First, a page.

Our first season as beekeepers has come to a close. We’ve had an amazing time watching both colonies grow in number, build wax comb, store pollen and nectar, make propolis and all the other bee things. We didn’t get to take honey for ourselves, but that’s ok. It is what I expected as each colony needs approximately 100 lbs of honey stored to survive a MN winter! We don’t walk away empty, though. Being with the bees has been breathtaking; a sort of other-world experience. Their massive number, highly ordered society, their reliance on each other, it’s a mind and ego-altering occasion to study the bees. For once, our perspective of ourselves is put into proper context – life is not all about us humans. There is so much that is so great, outside of our existence. Humbling. Refreshing.
I’ll be the first to admit, though, that it has been a journey riddled with plenty of anxiety. We came to this with zero experience, but I didn’t anticipate this deep a level of uncertainty. The fuel behind my anxiety was the fact that the survival rate right now for honeybees is horrible. In one article, I read 50% of MN honeybees do not survive the year. The list of things that can go wrong in a honeybee hive is loooong. Of course as a newbie, it can be difficult to take all the proper measures to prevent incident, or to have a kean enough eye to notice issues.
All season long, my mind swelled with soooo many questions and uncertainties. I’ve done my share of reading books and online resources, but there are some very divergent beekeeping approaches out there, so many different ways to do things. I think the best way to go about getting into beekeeping would be to have a mentor who is able to visit your hive, but that didn’t really pan out for me as attending evening beekeeping meetings to find said mentor is a challenge with bedtime for the littles.
We also lacked confidence because our bees had a few setbacks. One, we installed them a whole month after most people in this area install. Two, they had to draw all new wax comb before they could store nectar and pollen, or the queen could lay eggs. Typically, a beekeeper will have some frames of already drawn comb to give to their bees. Due to these things, they definitely missed a major MN nectar flow. We are fortunate to have a yard full of clover flowers, or they may have been in even worse shape. During late August, things were looking really good, all things considered.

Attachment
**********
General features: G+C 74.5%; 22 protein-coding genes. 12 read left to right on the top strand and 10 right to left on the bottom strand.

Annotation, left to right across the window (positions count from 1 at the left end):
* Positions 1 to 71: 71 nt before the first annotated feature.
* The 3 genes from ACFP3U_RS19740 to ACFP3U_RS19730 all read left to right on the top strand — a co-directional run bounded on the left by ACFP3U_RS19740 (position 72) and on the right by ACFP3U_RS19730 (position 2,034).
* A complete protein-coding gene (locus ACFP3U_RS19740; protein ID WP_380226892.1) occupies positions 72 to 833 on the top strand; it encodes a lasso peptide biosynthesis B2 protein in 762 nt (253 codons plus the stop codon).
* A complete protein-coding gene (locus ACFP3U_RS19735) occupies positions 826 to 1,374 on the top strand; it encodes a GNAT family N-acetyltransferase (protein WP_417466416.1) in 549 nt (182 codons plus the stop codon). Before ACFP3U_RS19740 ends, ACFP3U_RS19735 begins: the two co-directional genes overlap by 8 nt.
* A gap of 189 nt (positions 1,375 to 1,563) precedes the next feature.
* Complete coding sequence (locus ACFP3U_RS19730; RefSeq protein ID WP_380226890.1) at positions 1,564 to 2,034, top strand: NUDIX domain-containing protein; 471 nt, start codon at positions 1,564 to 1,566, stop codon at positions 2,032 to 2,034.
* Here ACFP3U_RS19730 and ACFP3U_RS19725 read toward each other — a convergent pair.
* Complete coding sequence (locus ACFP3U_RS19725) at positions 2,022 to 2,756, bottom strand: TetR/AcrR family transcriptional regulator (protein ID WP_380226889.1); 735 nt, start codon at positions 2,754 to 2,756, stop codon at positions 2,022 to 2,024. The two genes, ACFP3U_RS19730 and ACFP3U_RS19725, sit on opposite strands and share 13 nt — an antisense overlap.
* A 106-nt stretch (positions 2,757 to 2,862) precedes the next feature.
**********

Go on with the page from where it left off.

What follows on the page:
The bees are tucked in for a long Minnesota winter. We followed all the recommendations, but we head into winter nervous as ever. A recent check on the bees revealed that our strongest hive has significantly reduced honey stores. It’s unclear whether they were robbed (yes, even bees get robbed!), or perhaps some bees gorged on honey, then swarmed. There are fewer bees in there than before, but again, I don’t know what is normal. I know lots of drones get killed in anticipation of winter, and the queen bee stops laying new eggs somewhere in October or November, so some population reduction is normal, but how much, I’m not sure. This warm weather has given us the opportunity to feed them later than would normally be the case, thankfully, but it still seems they don’t have enough stores. Not a good feeling.
This year has been one of major learning, a bit of experimentation, and lots of hoping! I definitely have a new appreciation for all our pollinators, and the price of honey.
What is your source for quality honey? I love to hear about all the beekeepers out there!